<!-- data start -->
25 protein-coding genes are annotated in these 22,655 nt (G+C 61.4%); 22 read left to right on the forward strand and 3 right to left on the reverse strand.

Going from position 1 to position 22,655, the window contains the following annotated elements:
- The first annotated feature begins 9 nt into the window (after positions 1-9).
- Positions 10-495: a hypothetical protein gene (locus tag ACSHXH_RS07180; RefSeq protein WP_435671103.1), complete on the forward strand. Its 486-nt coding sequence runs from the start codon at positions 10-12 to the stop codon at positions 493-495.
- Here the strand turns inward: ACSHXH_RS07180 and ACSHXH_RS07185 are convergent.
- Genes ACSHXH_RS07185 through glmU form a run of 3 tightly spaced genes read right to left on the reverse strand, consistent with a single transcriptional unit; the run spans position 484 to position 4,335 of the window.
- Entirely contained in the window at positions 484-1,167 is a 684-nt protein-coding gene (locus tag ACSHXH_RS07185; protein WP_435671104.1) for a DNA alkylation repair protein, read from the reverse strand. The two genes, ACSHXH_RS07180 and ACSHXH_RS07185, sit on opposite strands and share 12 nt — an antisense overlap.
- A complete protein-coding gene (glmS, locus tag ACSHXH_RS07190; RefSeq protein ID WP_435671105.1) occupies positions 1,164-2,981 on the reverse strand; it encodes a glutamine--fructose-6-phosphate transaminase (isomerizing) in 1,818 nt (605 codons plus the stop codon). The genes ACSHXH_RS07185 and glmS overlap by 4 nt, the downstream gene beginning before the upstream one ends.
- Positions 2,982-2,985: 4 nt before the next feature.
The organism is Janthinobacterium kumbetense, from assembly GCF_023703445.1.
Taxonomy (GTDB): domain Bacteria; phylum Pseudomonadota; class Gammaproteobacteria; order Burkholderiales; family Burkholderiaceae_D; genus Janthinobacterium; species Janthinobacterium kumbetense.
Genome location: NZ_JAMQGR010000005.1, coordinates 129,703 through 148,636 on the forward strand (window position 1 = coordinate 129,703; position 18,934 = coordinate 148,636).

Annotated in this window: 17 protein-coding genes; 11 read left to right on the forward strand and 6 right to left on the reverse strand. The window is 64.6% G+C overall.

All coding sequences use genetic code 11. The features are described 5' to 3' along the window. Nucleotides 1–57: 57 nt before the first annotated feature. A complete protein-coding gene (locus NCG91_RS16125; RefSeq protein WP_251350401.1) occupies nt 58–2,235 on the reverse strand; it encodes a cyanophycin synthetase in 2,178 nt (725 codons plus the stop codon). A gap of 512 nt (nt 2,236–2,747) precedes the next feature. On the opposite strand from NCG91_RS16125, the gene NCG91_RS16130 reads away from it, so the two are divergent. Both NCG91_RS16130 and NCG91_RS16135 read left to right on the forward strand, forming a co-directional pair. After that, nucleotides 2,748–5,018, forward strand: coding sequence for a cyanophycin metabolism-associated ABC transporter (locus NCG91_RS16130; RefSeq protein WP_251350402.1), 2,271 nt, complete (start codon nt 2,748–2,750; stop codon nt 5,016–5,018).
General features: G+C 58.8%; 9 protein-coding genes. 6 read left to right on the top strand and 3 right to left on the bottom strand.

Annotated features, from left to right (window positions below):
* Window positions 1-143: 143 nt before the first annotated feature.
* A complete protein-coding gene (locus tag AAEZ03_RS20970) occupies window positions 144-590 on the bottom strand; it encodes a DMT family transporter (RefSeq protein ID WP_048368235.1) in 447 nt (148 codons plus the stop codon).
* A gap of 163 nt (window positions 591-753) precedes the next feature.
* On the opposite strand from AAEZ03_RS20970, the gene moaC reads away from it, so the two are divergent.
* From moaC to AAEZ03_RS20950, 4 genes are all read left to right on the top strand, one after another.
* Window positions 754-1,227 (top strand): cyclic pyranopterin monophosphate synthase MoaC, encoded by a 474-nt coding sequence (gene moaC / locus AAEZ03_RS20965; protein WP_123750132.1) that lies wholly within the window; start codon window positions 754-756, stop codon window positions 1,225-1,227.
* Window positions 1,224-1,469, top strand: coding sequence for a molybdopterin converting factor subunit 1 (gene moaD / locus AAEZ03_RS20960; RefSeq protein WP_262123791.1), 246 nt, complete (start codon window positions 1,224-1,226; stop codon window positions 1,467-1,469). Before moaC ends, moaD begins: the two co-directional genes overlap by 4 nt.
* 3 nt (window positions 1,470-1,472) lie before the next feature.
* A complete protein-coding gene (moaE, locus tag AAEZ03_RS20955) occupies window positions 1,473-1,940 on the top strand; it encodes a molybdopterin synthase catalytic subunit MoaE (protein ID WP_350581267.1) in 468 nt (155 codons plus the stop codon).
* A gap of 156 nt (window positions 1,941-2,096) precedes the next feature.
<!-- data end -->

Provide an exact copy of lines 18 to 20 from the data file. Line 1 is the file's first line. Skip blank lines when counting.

* A complete protein-coding gene (locus tag AAEZ03_RS20970) occupies window positions 144-590 on the bottom strand; it encodes a DMT family transporter (RefSeq protein ID WP_048368235.1) in 447 nt (148 codons plus the stop codon).
* A gap of 163 nt (window positions 591-753) precedes the next feature.
* On the opposite strand from AAEZ03_RS20970, the gene moaC reads away from it, so the two are divergent.